Leaders say deal is a good start but industry needs to start transforming quickly


Heavy hitters from the construction industry have welcomed the government’s release of the construction sector deal but many are labelling as merely a “good start”.

The delayed £420m deal, which was originally meant to be released in January before Carillion’s collapse stalled its progress, looks to reform the industry across five areas: ideas, people, infrastructure, business environment and places.

Key figures from within the industry said the deal was a significant step in its transformation but warned it was important the sector avoided complacency now that it has been published.

Mark Reynolds, chief executive of Mace and Construction Leadership Council (CLC) skills lead, said: “This deal is a great start. A step on a path to a brighter future. We now need to transform ourselves and do so at pace. The construction sector deal’s focus on innovation and modern methods of construction is extremely important and welcome.

“Our industry is now in the midst of a perfect positive storm which is forcing businesses to change how they deliver projects. If we can transform ourselves we can boost international exports, enhance regional growth and increase productivity which will result in more sustainable margins and opportunities for our people.

“The pledge to create 25,000 apprenticeship by 2020 and 1,000 construction T-level placements is also welcome. I would encourage everyone in our sector to embrace T-levels a fantastic way to develop the work force of the future.”

Mark Farmer, chief executive at consultant Cast, also acknowledged the deal’s focus on investing in technology but conceded significant change would take time.

“It will take time to deliver change but the ambition presented here, in conjunction with the government’s own leadership in its capital spend programmes, will ultimately accelerate housing and infrastructure delivery and enable the industry to keep up with the broader demands of a growing economy.

“The government’s announcement today of a £420m sector deal to technologically transform the construction industry is a vital milestone in the sector’s modernisation journey.

Ann Bentley, RLB global board director and member of the CLC, said: “The sector deal underpins the government’s recognition of the importance of the construction sector to the overall economy. It demonstrates how the wider construction industry and government can work together to deliver the maximum benefit for both businesses and the wider economy through the uptake of digital and manufacturing technologies and by taking a long term view on asset performance and value.”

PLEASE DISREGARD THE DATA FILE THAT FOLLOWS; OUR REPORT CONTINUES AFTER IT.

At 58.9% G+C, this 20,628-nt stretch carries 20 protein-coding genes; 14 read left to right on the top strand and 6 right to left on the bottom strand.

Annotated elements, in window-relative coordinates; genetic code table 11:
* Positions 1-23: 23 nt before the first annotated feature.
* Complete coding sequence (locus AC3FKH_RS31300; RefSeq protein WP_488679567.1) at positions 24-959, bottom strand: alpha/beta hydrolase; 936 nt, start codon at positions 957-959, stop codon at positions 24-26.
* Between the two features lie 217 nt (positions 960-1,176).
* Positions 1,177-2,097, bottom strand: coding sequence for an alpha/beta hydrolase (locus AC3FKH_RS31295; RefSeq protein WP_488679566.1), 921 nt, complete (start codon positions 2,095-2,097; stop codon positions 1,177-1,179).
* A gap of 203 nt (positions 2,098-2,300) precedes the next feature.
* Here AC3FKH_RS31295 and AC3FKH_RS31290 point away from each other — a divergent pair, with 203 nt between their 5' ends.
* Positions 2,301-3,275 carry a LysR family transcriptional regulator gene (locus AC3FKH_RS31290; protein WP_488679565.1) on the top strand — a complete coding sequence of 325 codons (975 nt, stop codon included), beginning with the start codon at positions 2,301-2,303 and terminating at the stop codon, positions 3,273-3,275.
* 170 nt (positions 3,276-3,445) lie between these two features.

A number of key figures were particularly welcoming of the deal’s focus on reshaping the business environment.

Rudi Klein, Specialist Engineering Contractors Group’s chief executive, said he was particularly pleased to see some focus on promoting a more sustainable business model for the industry and on developing an industry-wide definition of value.

He said: “The Grenfell tragedy and the Carillion debacle have highlighted the dysfunctionalities in procurement and delivery especially abusive business practices and the lowest price culture which have had a detrimental impact on quality.”

Nick Baveystock, Institution of Civil Engineers director general, said: “We welcome, in particular, the focus on creating a new sustainable business model for construction, which the report recognises is in line with the work we have been doing on Project 13.

“The focus on priority areas including future construction skills and creating a more productive, sustainable industry echoes ICE’s own analysis. We need new talent and skills to help to build the Britain of the future, meeting society’s changing needs through digital transformation of infrastructure and increased productivity in housing delivery.

He said it was important for all parties to “remember that this document should not be seen as static, but rather provide a platform for continuous collaboration between all relevant government departments, industry and trade bodies”.